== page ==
KAMPN’s Camp Cogger is a nature-based overnight camping program that is very similar to any other camp experience. It has the welcoming ceremonies, evening cookouts, marshmallow roasts, camp songs and more. It provides hiking, music, art and other activities for children to pursue; it provides a place for parents of the children with autism to interact and discuss the daily rewards and challenges of raising a child with autism; and it provides university students from App State and beyond studying in the area of special education an excellent opportunity to receive hands-on experience in their field of study. Both educators, parents and volunteers, alike, have praised this program, which is unique to the region and perhaps beyond. See a few testimonials below:

58 topDr. Charles Duke, former dean of the Reich College of Education at Appalachian State University, wrote a statement of support for KAMPN, a portion of which read: “The uniqueness of your program – its focus on the family unit, not just the individual child – is one which we would like to see replicated many times over.”

And one parent who stayed at the camp last year wrote, “We wanted to say thank you SO MUCH for providing the amazing family experience we enjoyed. We felt welcomed… well normal. It was so refreshing to be surrounded by such positive energy with folks who embraced us and genuinely cared about our experience. We don’t get too many opportunities to enjoy places as a family without the worry about how are son with autism will react and how people will respond. Our daughter said it was the best camping trip she ever had! And I’m sure if JD, our son with autism, could find words, he would say the same. Jim and Sue and the volunteers really made us feel special and encouraged.”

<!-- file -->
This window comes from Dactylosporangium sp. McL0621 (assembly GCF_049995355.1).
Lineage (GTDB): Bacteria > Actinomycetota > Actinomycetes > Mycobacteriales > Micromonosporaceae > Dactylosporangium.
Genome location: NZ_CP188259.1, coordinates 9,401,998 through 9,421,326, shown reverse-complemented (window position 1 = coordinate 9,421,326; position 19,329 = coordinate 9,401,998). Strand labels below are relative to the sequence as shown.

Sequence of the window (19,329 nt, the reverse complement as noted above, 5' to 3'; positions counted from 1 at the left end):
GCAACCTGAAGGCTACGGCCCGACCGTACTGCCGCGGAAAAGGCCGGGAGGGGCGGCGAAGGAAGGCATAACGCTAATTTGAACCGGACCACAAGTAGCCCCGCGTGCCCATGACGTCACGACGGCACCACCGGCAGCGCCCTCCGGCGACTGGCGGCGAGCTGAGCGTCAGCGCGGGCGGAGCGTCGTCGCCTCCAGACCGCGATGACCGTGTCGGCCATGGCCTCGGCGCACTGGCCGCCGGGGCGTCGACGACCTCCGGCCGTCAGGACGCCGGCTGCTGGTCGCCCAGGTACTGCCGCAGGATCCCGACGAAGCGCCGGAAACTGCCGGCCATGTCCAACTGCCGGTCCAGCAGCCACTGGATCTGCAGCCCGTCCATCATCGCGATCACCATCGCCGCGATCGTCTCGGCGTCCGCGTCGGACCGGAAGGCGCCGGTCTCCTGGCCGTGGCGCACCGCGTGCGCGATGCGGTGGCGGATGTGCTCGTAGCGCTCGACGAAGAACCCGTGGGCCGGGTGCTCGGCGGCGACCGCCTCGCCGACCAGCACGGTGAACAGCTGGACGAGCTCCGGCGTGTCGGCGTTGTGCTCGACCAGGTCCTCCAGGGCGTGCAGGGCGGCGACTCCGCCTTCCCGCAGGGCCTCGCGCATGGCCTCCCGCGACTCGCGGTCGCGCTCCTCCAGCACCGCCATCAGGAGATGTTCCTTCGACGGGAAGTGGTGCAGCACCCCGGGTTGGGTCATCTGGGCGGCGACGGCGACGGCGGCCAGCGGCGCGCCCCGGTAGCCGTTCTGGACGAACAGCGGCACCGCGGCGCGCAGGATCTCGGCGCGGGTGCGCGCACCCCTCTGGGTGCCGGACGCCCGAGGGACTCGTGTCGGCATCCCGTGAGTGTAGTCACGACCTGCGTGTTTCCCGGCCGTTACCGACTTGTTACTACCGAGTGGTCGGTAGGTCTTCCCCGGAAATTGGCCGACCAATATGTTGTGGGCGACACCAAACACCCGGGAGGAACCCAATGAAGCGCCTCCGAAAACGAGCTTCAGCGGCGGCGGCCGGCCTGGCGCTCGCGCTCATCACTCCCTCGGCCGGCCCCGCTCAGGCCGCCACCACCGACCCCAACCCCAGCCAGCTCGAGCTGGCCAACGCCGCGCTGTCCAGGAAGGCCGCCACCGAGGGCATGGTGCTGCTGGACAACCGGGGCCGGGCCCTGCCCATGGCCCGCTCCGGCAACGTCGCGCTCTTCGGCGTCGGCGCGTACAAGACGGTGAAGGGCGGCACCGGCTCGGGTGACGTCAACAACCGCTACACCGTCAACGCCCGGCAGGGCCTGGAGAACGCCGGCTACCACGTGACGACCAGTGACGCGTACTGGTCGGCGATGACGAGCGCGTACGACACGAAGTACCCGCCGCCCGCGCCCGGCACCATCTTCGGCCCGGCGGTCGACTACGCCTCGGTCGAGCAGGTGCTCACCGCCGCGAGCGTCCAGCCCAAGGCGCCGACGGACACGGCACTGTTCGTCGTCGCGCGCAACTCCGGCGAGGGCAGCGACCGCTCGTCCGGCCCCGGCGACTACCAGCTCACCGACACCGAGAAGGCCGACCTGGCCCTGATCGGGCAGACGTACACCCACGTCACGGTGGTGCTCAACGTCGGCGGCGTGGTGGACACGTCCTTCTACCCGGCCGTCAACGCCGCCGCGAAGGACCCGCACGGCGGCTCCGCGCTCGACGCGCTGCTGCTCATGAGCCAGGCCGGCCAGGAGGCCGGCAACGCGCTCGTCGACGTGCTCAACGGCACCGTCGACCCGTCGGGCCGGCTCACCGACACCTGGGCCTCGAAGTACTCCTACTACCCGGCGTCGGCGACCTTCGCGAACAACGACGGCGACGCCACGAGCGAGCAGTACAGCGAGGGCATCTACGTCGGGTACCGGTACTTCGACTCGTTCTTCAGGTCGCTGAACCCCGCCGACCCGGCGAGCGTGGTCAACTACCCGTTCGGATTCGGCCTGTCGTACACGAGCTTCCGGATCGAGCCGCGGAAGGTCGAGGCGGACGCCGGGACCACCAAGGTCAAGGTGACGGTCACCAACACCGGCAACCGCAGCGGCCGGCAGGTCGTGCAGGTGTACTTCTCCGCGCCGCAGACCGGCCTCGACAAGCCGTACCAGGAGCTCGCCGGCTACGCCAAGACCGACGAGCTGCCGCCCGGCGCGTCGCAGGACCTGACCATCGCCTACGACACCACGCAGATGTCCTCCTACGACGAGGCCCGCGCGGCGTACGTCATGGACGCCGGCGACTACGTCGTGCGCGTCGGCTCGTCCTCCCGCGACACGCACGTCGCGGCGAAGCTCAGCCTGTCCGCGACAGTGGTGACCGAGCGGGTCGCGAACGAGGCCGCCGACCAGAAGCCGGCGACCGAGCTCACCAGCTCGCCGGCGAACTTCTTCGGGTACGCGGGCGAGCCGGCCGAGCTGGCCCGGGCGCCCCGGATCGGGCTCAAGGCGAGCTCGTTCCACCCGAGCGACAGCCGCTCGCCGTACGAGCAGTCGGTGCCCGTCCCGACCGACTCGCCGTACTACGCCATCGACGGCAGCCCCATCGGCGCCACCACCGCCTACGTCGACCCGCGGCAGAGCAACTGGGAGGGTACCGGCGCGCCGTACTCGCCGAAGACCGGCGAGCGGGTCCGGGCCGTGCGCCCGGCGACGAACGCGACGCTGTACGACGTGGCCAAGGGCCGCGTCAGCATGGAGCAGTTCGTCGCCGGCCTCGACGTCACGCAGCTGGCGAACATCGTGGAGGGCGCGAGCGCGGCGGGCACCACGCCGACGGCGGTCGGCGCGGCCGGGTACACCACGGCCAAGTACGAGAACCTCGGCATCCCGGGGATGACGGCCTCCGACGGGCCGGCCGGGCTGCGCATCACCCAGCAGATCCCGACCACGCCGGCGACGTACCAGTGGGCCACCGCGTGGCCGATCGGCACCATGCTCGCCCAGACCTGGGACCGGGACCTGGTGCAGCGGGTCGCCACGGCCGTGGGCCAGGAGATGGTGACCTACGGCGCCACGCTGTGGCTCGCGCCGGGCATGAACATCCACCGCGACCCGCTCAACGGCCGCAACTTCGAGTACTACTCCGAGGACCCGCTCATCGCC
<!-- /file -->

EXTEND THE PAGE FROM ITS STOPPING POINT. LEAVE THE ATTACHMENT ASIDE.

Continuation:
One volunteer exclaimed: “Thanks so much for all that you are doing and planning on doing. Y’all are truly inspiring and encouraging to all of us. Keep up the awesome work and thank you again for the opportunity.”

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BELOW AND OPPOSITE PAGE: The outdoors provide a complete sensory experience for the campers — whether it is from walking the wood-chipped trails, feeling pine cones, swinging or hugging a tree.

Taylor’s introduction to autism wasn’t through his grandson Charlie. No, that occurred much earlier. Taylor began his career in special education in the ‘60s and has since served in various related positions: teacher, principal, consultant, advocate in the court system and professor at various universities. In addition he was director of a university preschool program, administrator of a large multi-faceted program for individuals with disabilities and a developer of domestic and international preschool programs. Just prior to moving to Deep Gap, Taylor served as professor and director of a preschool program for children with special needs at East Carolina University.

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Taylor praised the hard work of volunteers from Appalachian State University. As seen below, these two helped bench trails.